It's what scientists call an anomaly -- an abnormality in a compilation of otherwise similar observations. "Everyone ignores me ... except that one girl." "Everyone laughs when I talk ... except that one guy."

What if we had the presence of mind and social consciousness to be kind every day? What if we made eye contact and smiled at others even when it didn't benefit us directly? What if my brief greeting joined your quick inquiry to form evidence of kindness?

We can't make choices for other people, and ultimately can't blame violence on anyone but the perpetrator. But our "habit of being sympathetic, gentile, benevolent" can be the wrench that hurls itself into someone's misguided plans. You and I and our children can be that rare example of kindness to a loveless soul -- that pesky anomaly that disproves the hypothesis of hate.

Just think of it as one good apple spoiling an otherwise completely rotten barrel.

Returning to a familiar place

Recently I visited a place that could have been home to me. Another life? That's what it feels like. It was like I was in an episode of "The Wonder Years" with Simon and Garfunkel singing...

"Time it was and what a time it was it was,
A time of innocence, a time of confidences.
Long ago it must be, I have a photograph
Preserve your memories, they're all that's left you."

I had a photograph taken with two old friends and it was one of the strangest feelings... Sometimes the transition from bosom buddies to characters in some kind of childhood play is so abrupt that it feels like someone's ripped a giant bandage from your body. But at the same time, the distance grew so gradually that it's like the middle of a well-crafted book (the phases of one's life fading in and out so deftly).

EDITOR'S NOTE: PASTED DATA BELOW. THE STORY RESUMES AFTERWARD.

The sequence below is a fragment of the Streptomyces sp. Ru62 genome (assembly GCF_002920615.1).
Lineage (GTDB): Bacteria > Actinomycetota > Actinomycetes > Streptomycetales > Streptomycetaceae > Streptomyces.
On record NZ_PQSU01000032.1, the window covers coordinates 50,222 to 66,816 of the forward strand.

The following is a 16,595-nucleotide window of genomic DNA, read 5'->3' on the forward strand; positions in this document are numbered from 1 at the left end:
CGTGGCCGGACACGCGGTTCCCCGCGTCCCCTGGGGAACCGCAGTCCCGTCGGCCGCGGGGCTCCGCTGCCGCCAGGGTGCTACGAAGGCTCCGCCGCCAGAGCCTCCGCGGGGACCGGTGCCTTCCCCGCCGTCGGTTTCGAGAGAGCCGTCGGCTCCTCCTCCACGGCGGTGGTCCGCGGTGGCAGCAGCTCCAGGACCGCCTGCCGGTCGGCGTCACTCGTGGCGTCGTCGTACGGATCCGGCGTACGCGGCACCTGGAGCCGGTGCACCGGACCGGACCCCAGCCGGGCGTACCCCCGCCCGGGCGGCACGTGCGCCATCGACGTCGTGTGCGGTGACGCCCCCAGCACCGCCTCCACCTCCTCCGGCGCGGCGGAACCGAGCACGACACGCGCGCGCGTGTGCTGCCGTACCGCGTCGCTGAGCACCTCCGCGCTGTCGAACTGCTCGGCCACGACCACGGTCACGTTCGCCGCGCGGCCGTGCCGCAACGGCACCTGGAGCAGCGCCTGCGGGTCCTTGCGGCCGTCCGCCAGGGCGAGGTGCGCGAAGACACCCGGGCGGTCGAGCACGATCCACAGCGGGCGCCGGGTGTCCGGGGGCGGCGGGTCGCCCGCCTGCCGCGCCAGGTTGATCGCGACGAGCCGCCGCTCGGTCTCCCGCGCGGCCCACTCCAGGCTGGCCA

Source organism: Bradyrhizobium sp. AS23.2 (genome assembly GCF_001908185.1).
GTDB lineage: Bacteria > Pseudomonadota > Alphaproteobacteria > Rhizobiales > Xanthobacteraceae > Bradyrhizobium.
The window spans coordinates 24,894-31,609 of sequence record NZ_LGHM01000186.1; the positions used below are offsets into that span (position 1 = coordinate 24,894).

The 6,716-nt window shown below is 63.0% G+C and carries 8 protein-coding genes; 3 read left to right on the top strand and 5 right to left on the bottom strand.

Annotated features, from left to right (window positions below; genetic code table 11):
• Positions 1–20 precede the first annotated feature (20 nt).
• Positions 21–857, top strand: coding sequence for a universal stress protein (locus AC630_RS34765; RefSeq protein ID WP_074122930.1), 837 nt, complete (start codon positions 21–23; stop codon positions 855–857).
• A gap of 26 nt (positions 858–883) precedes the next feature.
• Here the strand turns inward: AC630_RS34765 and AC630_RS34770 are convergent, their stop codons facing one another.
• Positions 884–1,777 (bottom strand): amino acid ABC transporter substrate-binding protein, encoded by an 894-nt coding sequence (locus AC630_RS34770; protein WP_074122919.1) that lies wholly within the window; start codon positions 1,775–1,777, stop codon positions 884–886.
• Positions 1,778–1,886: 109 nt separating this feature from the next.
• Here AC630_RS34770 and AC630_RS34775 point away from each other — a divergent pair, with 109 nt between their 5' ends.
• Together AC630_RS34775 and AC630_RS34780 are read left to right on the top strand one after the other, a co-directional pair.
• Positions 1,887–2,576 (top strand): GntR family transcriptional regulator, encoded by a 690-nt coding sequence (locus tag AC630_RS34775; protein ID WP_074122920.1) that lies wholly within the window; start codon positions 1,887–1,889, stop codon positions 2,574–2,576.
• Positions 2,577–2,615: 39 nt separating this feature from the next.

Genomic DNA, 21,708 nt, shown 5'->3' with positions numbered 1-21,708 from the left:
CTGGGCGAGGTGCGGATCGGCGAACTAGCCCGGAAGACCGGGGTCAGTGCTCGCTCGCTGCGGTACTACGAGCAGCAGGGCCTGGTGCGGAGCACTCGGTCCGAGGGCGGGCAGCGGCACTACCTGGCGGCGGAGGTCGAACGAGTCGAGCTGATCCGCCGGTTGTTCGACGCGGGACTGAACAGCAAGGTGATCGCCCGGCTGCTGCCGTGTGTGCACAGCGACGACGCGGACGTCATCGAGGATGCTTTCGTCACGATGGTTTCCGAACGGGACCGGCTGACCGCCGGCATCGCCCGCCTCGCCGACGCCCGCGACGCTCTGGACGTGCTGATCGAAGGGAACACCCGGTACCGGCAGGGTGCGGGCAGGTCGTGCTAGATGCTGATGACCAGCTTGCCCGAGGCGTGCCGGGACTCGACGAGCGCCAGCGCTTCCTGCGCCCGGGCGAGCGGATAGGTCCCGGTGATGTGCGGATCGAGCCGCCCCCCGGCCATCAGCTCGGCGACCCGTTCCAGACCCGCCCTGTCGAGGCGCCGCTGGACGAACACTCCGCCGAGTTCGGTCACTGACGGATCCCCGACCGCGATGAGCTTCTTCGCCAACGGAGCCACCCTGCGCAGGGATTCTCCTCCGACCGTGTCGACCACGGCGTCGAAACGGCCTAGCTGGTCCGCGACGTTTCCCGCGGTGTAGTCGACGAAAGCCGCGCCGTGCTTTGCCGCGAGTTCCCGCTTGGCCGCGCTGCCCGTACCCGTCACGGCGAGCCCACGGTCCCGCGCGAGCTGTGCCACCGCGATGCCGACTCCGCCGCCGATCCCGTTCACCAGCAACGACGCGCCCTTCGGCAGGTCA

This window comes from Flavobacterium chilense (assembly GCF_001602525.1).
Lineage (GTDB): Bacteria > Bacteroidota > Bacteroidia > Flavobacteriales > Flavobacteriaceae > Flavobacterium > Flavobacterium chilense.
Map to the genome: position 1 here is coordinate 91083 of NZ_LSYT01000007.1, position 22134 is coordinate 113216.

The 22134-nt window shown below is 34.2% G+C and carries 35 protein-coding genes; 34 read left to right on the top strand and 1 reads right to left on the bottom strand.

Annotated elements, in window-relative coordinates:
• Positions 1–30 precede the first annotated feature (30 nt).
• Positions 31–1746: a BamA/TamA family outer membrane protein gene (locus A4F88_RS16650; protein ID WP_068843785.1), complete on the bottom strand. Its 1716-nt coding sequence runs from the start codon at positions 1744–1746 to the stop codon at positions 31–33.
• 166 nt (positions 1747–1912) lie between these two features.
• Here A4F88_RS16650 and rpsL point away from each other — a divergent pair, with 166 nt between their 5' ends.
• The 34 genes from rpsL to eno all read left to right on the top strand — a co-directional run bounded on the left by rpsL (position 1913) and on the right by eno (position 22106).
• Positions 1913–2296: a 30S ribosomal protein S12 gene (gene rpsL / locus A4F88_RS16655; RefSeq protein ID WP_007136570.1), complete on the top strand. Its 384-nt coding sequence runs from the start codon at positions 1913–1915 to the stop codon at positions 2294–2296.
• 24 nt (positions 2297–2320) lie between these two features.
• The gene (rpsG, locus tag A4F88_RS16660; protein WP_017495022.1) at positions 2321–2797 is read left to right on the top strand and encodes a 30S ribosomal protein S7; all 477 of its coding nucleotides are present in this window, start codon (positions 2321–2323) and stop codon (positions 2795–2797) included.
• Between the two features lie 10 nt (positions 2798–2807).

It's late. I know I'm likely incoherent. But I had to write down the feeling -- the feeling of longing for a friendship that never matured, but knowing there's nothing you would do differently to alter the destination you've arrived at. Like I said -- strange.

You hate to see that

This just in from the "I know I should be more gracious but I'm not sorry at all to see this" department: Karma sometimes works in mixed media.

P.S. Check out my new links...


If nothing else (and I do mean NOTHING), poptart songstresses like Fergie from the Black Eyed Peas can offer kids a lesson in spelling.

I know this because a newly purchased car has afforded me the luxury of SIX programmed radio stations -- two more than I used to have. This allowed me to find a pair of extra "favorites." Turns out out I don't like a lot of the stations around here, thus my "favorites" now include a couple of top-40 affiliates. A-w-e-s-o-m-e.

So today, when commercials were the only thing to be had on my ACTUAL favorite stations, I tuned in to some ridiculous song about diamonds and flying first-class and a massive shoe collection. The chorus went, "G-L-A-M-O-R-O-U-S." Am I the only one who thinks that's a fairly long word to be spelling out in a melodious way? Anyhow, the "artist" was Fergie, and it reminded me of that other ridiculous song by Gwen Stefani a couple years ago about holla-backing or some nonsense. The bridge of that one contained the inexplicable spelling of b-a-n-a-n-a-s.